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Nuclear energy standby proposal has Germany's Greens seeing red

By Gerald Traufetter, Christoph Schult, Jonas Schaible, Benedikt Müller-Arnold, Marina Kormbaki

09 Sep 2022 · 8 min read

Just to ensure that the business-friendly Free Democrats didn’t think he was asking too much of them, German Economy Minister Robert Habeck took pains to signal that he was actually putting his own party, the Greens, to the test. That, after all, is what one must do in coalition governments. On Monday, after explaining to lawmakers from his own party that he wanted to keep two nuclear plants on standby  this winter to deal with possible energy shortages, he walked down the hall of the Reichstag – home of Germany’s parliament, the Bundestag – to address a meeting of FDP parliamentarians. Even though his Green Party has been in a coalition with the FDP and the Social Democrats (SPD) since last December, it marked Habeck’s first visit to the FDP parliamentary group. But there was no way around it.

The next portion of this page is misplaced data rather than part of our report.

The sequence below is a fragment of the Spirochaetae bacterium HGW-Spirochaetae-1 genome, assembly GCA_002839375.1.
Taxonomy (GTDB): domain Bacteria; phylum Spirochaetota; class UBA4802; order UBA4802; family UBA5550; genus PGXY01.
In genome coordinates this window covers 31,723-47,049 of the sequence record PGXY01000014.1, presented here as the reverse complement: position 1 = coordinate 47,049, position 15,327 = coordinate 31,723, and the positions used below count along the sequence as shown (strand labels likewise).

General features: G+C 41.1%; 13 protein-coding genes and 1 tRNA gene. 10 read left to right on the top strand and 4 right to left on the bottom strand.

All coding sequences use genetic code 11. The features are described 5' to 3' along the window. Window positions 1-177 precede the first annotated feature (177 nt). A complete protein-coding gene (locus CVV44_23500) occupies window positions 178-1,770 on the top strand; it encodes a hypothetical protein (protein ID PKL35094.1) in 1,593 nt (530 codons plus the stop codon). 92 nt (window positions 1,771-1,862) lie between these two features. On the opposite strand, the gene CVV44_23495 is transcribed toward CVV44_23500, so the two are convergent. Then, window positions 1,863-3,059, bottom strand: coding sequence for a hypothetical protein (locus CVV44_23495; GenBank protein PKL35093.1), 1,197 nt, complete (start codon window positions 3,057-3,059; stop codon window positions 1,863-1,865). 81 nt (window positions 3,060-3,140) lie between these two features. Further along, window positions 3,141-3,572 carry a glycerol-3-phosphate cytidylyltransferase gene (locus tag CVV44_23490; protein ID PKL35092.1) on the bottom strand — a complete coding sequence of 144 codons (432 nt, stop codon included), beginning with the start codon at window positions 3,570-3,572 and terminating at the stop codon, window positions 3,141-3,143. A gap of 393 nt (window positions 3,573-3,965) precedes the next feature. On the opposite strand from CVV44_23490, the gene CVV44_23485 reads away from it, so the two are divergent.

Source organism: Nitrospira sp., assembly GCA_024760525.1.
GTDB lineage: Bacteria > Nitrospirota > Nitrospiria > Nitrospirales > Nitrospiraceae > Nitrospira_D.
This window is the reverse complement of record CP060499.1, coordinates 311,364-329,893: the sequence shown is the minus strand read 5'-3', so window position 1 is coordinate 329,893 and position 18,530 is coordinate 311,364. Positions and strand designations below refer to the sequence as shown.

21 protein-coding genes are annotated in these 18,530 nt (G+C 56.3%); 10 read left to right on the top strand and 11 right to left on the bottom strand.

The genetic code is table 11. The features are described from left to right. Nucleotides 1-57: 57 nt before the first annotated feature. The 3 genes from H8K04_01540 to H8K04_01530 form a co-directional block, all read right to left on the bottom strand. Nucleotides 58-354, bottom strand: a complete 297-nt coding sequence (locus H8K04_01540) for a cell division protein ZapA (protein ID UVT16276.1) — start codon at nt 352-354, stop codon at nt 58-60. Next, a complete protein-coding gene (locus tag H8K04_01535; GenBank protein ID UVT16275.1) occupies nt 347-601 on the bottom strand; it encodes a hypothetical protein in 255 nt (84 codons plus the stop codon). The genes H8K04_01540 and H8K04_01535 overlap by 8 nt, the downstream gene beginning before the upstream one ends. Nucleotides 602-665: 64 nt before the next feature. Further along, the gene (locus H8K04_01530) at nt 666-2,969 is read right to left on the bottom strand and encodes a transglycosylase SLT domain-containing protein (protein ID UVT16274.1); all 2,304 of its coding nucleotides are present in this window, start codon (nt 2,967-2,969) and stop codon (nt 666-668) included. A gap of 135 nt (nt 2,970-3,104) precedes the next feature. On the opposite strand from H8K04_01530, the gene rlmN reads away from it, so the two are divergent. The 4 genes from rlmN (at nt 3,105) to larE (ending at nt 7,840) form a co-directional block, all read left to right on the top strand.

Participants say that he started by telling the liberals that he had just addressed his own party. "You can imagine," he said, "that my proposal didn’t trigger an outpouring of enthusiasm." That, though, wasn’t totally true. The Greens had actually steeled themselves for worse.

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